Exploration
All images explored 33.33 (12.06) 35.77 (14.87)
Perseveration
Fixation time per image explored (ms) 549 (192) 509 (156)
Detail-Orientation
Fixations per image explored 2.07 (.49) 1.91 (.36)
J Autism Dev Disord
123
Page 4
TYP children did not differ in their perseveration on the
two item types (t (12) = .03, p = .98). On object only
arrays, a significant interaction occurred between group
and object type (F (1, 20) = 4.81, p \ .05, g
p
2
= .19; see
Fig. 1). Follow up analyses determined that AUT children
perseverated HAI objects significantly more than LAI
objects (t (8) = 4.03, p \ .01), while TYP children did not
differ in their perseveration on the two item types
(t (12) = .77, p = .46).
Detail-orientation
No significant main effects or interactions were found on
the social ? object arrays. On the object-only arrays, a
main effect of object type emerged indicating that across
both groups HAI objects were inspected in a more detail-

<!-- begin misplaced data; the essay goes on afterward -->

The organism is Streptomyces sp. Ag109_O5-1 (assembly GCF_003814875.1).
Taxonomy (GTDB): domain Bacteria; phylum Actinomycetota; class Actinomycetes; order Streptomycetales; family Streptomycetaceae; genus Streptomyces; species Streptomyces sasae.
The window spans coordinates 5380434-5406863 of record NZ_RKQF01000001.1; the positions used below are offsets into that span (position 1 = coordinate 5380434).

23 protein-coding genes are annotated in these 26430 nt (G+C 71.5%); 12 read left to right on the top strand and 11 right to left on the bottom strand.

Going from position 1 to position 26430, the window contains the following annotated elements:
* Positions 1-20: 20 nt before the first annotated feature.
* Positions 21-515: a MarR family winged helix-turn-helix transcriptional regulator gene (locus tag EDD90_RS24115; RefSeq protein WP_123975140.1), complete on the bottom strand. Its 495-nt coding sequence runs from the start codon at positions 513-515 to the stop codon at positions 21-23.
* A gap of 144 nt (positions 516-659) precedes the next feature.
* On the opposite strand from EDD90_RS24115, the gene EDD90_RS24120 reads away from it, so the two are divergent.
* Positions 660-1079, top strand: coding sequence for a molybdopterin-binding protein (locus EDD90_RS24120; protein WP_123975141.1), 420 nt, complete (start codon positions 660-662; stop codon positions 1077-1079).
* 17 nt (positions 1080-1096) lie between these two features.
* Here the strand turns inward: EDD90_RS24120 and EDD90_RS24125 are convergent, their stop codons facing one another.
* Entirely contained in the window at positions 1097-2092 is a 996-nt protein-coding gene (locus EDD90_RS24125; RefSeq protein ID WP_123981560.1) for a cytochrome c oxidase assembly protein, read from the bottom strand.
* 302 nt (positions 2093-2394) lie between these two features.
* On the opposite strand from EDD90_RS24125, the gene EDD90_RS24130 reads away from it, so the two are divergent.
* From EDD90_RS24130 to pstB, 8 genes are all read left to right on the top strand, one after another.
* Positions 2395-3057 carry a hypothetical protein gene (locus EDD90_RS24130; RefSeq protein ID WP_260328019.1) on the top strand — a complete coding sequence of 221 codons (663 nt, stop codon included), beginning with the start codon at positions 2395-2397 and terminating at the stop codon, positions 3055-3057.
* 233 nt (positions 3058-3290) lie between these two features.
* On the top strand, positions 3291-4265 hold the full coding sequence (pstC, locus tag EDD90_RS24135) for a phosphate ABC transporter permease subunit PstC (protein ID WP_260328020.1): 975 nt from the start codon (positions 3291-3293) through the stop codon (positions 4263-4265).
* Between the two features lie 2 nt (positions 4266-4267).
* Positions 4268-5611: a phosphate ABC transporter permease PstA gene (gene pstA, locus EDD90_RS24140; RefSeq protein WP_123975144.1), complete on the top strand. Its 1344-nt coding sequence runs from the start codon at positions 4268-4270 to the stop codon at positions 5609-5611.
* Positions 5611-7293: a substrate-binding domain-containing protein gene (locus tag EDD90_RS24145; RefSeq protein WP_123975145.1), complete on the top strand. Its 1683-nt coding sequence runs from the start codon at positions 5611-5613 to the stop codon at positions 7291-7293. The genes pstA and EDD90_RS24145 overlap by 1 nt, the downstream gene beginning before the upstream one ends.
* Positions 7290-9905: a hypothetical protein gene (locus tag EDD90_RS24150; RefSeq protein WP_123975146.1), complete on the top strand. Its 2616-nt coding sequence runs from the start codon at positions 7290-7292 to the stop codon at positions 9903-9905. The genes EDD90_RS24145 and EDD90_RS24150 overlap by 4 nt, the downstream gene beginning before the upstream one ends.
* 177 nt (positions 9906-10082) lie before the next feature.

oriented fashion than LAI objects (F (1, 20) = 15.07,
p \ .01, g
p
2
= .43). The Group 9 Object Type interaction
approached but did not reach significance (see Fig. 1).
Discussion
This report demonstrates the feasibility of evaluating cir-
cumscribed attentional patterns in young children with
autism using a passive viewing visual exploration task. By
disaggregating attentional performance into exploration,
perseveration, and detail-oriented processes that are oper-
ationally identical to those observed in school-aged chil-
dren (Sasson et al. 2008), the current study provides
evidence of heightened visual attention to high-autism
interest (HAI) objects in 2–5 year olds with autism, and
suggests that these stimuli may be disproportionately sali-
ent to young children with autism relative to their typically
developing peers. Viewed in context of results using the
same task with older children (Sasson et al. 2008), these
findings suggest that 1. Age may be associated with an
increase in the flexible allocation of attention, and 2.
Restricted attentional patterns to objects of circumscribed
interest may characterize ASD from a very young age.
The presence of circumscribed attentional patterns spe-
cifically related to HAI objects in young children with
autism supplements data showing atypical motor move-